# prove $P\{\int_{0}^{\infty}f(W_s)ds=\infty\}=1$

where $$W_s$$ is standard Brownian motion and $$f:\mathbb{R}\to [0,\infty)$$ is Borel-measurable function satisfies that $$\{y\in \mathbb{R}:f(y)>0\}$$ has positive Lebsgue measure.

Is $$\int_{0}^{\infty}f(W_s)ds$$ a Brownian motion? can I use the recurrent property of the Brownian motion to prove this?

• when you say that f has positive measure, do you mean that $\int_0^\infty f(s)\text{d}s > 0$? Jun 19 at 13:20
• @Davius I think that means the set that satisfies $f(y)>0$ is not a zero measurement set. Jun 19 at 13:25

We need to show that $$\int_0^T f(B_t) dt\to\infty, T\to\infty.$$ I will use the occupation density formula (UPD see a simpler argument below): $$\int_0^T f(B_t) dt = \int_{\mathbb{R}} f(x) L^x_T(B) dx,$$ where $$L_T^x(B) = \lim_{\varepsilon \to 0} \frac{1}{2\varepsilon}\int_0^T \mathbf{1}_{[x-\varepsilon,x+\varepsilon]}(B_t) dt$$ is the local time of $$B$$ at $$x$$ on $$[0,T]$$. Since $$B$$ is recurrent, for each $$x\in\mathbb{R}$$, $$L_T^x(B)\to +\infty$$, $$T\to +\infty$$. Therefore, by the Fatou lemma, $$\liminf_{T\to\infty} \int_0^T f(B_t) dt \ge \int_{\mathbb {R}} f(x)\liminf_{T\to\infty} L_T^x(B_t) dx = +\infty.$$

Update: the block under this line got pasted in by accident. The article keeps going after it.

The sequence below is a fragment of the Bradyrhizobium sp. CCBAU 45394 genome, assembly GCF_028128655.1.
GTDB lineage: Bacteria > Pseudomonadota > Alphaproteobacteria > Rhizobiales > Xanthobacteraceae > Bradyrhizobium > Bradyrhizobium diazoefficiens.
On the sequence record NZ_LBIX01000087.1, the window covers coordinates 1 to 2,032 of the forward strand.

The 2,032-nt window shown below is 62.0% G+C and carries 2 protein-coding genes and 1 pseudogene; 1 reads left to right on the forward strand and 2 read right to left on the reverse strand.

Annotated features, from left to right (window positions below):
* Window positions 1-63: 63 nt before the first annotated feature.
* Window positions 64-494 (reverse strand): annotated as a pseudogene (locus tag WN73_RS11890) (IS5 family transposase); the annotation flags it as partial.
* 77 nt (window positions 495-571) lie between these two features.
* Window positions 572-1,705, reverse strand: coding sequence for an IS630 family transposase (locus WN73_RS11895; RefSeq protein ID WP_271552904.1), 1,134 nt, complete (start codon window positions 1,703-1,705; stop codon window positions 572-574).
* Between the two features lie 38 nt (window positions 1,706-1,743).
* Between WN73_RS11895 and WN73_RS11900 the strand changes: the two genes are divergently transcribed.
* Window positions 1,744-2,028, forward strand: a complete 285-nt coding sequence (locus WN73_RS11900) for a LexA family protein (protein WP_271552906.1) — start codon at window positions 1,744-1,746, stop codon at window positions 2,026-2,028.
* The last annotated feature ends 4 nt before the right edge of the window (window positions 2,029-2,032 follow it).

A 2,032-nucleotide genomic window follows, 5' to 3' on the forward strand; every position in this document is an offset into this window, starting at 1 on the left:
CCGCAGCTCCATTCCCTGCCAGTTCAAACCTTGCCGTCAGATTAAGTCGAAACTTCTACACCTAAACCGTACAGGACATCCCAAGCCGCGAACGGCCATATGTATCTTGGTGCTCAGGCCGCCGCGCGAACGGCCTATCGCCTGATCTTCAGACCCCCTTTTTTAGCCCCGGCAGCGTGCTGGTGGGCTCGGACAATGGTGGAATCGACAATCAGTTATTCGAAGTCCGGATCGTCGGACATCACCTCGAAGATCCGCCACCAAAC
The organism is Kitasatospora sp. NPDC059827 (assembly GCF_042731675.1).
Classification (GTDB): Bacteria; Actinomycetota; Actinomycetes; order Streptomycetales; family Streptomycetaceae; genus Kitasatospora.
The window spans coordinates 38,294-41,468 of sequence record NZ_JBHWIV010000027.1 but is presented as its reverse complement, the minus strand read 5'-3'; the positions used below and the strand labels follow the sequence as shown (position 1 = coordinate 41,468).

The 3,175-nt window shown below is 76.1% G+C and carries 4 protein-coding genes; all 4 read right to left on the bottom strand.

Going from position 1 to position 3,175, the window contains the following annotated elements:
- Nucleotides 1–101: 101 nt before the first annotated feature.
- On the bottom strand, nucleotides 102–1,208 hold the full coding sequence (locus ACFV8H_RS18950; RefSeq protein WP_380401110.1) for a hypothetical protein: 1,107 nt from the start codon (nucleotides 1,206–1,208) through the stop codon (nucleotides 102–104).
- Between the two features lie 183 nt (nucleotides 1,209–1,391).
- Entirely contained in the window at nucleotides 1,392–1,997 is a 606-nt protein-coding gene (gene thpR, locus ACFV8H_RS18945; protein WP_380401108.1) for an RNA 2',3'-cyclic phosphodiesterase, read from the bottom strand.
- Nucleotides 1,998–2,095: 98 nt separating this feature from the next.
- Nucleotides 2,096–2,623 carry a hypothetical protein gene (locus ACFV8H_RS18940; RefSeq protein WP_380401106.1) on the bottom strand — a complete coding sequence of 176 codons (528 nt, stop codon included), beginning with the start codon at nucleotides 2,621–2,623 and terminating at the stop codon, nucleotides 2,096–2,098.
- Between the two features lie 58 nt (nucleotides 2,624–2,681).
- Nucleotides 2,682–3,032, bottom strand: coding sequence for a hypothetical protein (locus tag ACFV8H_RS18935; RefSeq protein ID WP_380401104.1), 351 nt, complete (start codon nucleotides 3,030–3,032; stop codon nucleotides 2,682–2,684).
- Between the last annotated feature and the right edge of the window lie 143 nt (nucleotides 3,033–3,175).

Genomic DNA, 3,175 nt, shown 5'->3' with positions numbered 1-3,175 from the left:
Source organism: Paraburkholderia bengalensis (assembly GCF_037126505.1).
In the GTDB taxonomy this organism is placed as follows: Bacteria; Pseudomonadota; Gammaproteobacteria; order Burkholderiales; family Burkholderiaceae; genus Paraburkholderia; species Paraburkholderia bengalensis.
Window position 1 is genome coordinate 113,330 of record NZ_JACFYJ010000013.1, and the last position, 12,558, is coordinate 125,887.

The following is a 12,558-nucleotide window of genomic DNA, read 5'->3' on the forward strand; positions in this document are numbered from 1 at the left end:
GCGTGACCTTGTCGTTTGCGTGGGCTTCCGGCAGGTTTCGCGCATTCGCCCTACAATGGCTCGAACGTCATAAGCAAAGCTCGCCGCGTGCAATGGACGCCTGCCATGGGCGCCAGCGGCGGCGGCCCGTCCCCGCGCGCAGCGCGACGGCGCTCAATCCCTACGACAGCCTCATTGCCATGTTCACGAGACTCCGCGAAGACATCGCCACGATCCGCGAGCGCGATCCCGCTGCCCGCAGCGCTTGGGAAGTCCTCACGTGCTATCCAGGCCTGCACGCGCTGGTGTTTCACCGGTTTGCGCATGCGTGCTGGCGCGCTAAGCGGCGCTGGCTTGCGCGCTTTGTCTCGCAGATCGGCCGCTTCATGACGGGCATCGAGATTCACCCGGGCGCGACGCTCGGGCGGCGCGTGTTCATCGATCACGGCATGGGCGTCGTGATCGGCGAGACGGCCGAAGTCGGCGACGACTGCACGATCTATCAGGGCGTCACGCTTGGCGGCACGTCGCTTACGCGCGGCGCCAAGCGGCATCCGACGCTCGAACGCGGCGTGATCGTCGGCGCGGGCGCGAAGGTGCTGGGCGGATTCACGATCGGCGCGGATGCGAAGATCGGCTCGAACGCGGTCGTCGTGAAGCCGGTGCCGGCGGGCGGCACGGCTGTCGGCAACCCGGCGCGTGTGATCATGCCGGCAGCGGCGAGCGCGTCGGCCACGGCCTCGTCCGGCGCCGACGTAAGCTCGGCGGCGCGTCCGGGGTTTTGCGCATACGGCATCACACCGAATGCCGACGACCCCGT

In fact, one can show (e.g. using the self-similarity of Brownian motion) the following convergence in distribution (if $$f$$ is not integrable, then the convergence is to infinity): $$\frac{1}{\sqrt{T}} \int_0^T f(B_t)dt \overset{d}{\rightarrow} \int_{\mathbb R} f(x) dx \cdot L_1^0(B)\overset{d}{=} \int_{\mathbb R} f(x) dx \cdot |B_1| , T\to \infty.$$
Here is a simpler argument. From the assumption it follows that there are some $$a such that $$\int_a^b f(x) dx >0.\tag{1}$$
Define $$\tau_0= 0$$, $$\sigma_n = \min\{t\ge \tau_{n-1}: B_t = a\},\quad \tau_n = \min\{t\ge \sigma_n: B_t = b\}, \quad n\ge 1.$$ From the recurrence it follows that, almost surely, $$\sigma_n$$ and $$\tau_n$$ are well defined for all $$n\ge 1$$.
Now $$\int_0^\infty f(B_t) dt\ge \sum_{n=1}^\infty \int_{\sigma_n}^{\tau_n} f(B_t) dt=: \sum_{n=1}^\infty I_n$$. From the strong Markov property of Brownian motion it follows that the random variables $$I_n$$ are iid, and from (1), that they are positive. Therefore, $$\sum_{n=1}^\infty I_n=\infty$$ a.s. (e.g. by SLLN).